There were the repatriations of tourists. There were the last few hotels that remained open, as the state of alarm – decreed on March 14 – closed borders and closed everything that was non-essential. Initially, there were some who clung to the hope of Easter bringing about a reactivation. It was a forlorn hope, and – in truth – everyone must have realised that it was. The original fortnight of the state of alarm was extended and was extended again and again.
We were introduced to an aspect of employment regulation which few had any knowledge of. ERTE was the Spanish furlough scheme. It offered some salvation for employers and employees amidst the carnage that was otherwise being reaped. Tourism, an industry which in the past had shown itself to be remarkably resilient in the face of crisis (typically of an economic kind), had little or no defence to a pandemic. The lack of resilience exposed, if this had ever really been necessary, the sheer reliance of Majorca on tourism. Political talk and that of the “social agents” (business and unions) was of the necessity for diversification. The failure to truly address diversification in the past was laid bare for all to witness.
The Balearic government, despite Negueruela’s communications with Germany, appeared mightily reluctant to be dragged too hastily into a post-Covid tourism environment. With the Spanish government determining the phases for state of alarm de-escalation from the start of May, the regional attitude was one of keeping the borders closed. The government had stood by impotently as cruise ships from Italy had been allowed to dock in Palma in March. Given the public outcry then, it wasn’t about to be pressing for the ports and airports to be reopened.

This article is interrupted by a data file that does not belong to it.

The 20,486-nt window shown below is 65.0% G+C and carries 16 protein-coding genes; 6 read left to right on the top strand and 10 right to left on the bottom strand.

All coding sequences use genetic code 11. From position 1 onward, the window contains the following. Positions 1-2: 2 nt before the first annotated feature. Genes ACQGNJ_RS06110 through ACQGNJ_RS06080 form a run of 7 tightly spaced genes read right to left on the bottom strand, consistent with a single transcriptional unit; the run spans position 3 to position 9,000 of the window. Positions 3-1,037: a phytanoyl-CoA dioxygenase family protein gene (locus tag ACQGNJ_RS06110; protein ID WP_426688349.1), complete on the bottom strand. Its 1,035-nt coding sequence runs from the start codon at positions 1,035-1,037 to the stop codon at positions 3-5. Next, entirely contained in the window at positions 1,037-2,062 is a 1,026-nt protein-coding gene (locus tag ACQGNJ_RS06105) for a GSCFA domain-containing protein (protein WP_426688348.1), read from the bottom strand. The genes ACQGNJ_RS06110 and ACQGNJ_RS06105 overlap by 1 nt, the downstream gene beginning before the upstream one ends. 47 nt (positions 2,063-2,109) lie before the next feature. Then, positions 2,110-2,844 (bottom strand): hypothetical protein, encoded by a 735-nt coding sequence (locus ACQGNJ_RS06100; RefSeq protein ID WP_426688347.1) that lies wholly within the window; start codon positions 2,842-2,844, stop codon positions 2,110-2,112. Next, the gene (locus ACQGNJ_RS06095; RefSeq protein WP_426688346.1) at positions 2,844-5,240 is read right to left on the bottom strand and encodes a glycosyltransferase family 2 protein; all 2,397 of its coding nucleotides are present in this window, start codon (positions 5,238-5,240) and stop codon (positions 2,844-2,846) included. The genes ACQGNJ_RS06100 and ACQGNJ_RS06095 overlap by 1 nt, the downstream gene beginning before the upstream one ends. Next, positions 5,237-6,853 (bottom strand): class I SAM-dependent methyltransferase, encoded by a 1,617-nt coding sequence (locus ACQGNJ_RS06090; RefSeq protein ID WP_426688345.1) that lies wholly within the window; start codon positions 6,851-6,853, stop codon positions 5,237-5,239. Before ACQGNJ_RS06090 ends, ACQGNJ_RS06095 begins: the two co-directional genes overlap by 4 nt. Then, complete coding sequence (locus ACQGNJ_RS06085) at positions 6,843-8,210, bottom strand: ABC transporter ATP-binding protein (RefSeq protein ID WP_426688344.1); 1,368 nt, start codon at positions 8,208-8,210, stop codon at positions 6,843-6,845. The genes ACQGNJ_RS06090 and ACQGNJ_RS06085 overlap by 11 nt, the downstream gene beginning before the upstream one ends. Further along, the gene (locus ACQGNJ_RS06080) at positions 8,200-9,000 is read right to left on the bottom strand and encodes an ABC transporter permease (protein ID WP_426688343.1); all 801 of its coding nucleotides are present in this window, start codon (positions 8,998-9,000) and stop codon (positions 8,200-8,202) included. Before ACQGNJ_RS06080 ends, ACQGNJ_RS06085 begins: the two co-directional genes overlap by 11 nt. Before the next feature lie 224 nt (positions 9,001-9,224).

It was the hoteliers who provoked a change in attitude. It was they, and not the government, who conceived the idea of the safe corridors – or corridor at any rate, one with Germany. A gathering of the great and good of Mallorca and Germany’s tourism at a Playa de Palma hotel heralded the establishment of Mallorca as a safe destination. Protocols for this, that and the next thing were in place. Mallorca was to take the lead in the revival, just as Majorca had in heading the resurrection from the financial crisis.
Developments at the start of the year weren’t all to be irrelevant. There were many who believed that the tourism of excesses decree was a convenience in the government ordering the closure of establishments selling alcohol on Punta Ballena and two other streets in Magalluf and ‘Bierstrasse’ and ‘Schinkenstrasse’ in Arenal. Images of British tourists in Magalluf hastened the order as they also did the UK government’s travel policy decision-making. While the UK government had appeared to have been precipitous because of a negligible incidence rate in early July, it soon looked to have been sensible. The incidence rate increased massively in August. Government after government announced travel restrictions. The season, which had barely started, was over.
On a personal note, as someone who lives in the heart of tourist resort – Alcudia – it was desperate. Friends with businesses were open for a matter of a few short weeks. Numerous places didn’t bother to open. Life had been sucked out of the resort, as it had all others. But then life had been sucked out of too many people. Achieving a balance between health and tourism proved to be impossible, but it is now the vaccine which gives us all hope of something approximating a return to normality and to the vibrancy created by tourism in its different ways this coming summer.